Treatment and Management of Chronic Pain with Intramuscular Stimulation (IMS)

Chronic pain is a silent epidemic affecting some 10 million Canadians. It ranges from mildly debilitating to com-pletely disabling. But why do some patients suffer so much?

When facing chronic pain, the following factors must be taken into consideration :

  • Is it coming from ongoing nociception or inflammation?
  • Is it due to psychological factors such as depression?
  • Or is it the result of functional and structural alterations within the central or peripheral nervous systems?

The term neuropathy (or radiculopathy) has been applied to the last category. Neuropathic pain often arises and persists indefinitely in the absence of a detectable permanent injury or inflammation. It is in the treatment and management of this category of chronic pain that Intramuscular Stimulation (IMS) can play a significant role.


The causes of neuropathy are as numerous as those of nerve damage : they may include neoplasm, trauma, and vascular, metabolic, infectious and degenerative changes. But the most common cause, since it is near-universal, is spondylosis (or degenerative changes).

Ordinarily, spondylosis follows a gradual, relapsing, and remitting course that is silent – unless and until symptoms are precipitated by an incident (often so minor that it passes unnoticed by the patient). What becomes interesting is that with an acute injury to a healthy nerve, there is no prolonged discharge of pain signals, whereas the same injury to a previously irritated nerve (neuropathic nerve) can cause a sustained discharge. This is one of the rea-sons why some people develop severe pain after an apparently minor injury, and why that pain can continue be-yond a reasonable period.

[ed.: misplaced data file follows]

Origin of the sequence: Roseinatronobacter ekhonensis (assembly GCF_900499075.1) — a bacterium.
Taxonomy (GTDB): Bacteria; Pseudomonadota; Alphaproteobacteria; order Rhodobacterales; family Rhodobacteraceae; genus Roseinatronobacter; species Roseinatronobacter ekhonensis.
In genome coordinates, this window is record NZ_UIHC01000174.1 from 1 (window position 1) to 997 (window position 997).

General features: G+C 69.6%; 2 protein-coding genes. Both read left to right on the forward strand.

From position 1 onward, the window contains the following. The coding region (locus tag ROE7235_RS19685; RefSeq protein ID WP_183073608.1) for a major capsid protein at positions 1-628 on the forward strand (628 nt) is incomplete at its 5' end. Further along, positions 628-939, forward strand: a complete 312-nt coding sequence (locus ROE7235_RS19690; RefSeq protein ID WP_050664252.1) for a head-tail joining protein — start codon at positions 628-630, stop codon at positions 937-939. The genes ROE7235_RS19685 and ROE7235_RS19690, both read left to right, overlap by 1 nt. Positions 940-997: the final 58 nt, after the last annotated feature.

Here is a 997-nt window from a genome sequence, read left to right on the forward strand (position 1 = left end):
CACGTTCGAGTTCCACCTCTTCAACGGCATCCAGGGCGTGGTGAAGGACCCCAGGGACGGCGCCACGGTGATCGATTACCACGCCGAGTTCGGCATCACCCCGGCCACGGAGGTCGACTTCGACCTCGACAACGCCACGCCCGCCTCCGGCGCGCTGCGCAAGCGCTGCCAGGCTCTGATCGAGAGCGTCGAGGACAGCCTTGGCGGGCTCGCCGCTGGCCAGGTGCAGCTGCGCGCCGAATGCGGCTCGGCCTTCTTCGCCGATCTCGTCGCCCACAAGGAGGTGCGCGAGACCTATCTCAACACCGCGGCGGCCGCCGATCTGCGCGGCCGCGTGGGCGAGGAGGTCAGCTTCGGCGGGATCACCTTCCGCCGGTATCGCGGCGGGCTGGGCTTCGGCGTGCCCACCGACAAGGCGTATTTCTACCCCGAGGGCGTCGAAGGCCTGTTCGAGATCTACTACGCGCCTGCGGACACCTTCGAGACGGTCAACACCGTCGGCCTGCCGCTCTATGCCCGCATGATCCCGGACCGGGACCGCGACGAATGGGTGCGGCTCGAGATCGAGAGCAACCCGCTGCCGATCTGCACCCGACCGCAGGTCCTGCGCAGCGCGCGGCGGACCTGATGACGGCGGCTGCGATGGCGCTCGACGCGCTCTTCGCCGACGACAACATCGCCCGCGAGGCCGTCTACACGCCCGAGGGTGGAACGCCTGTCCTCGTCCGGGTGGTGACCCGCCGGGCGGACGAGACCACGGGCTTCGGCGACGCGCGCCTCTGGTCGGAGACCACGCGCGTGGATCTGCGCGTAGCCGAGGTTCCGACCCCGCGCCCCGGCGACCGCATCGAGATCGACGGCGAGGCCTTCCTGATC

Most clinical neuropathies are of mixed pathology including axonal degeneration and segmental demyelination. Routine laboratory and radiological tests are unfortunately unhelpful, but could still be indicated to rule out serious pathology. Therefore, neuropathy is determined principally by clinical examination.

So look for the following features:

  • Pain in the absence of an ongoing tissue-damaging process.
  • Delay in onset after precipitating injury (if any). Typically, causalgic pain appears within one week following nerve injury, but its onset may be delayed by as much as 3 months.
  • Abnormal or unpleasant sensations such as burning or searing pain or deep, aching pain.
  • Pain felt in region of sensory deficit.
  • Brief shouting or stabbing pain.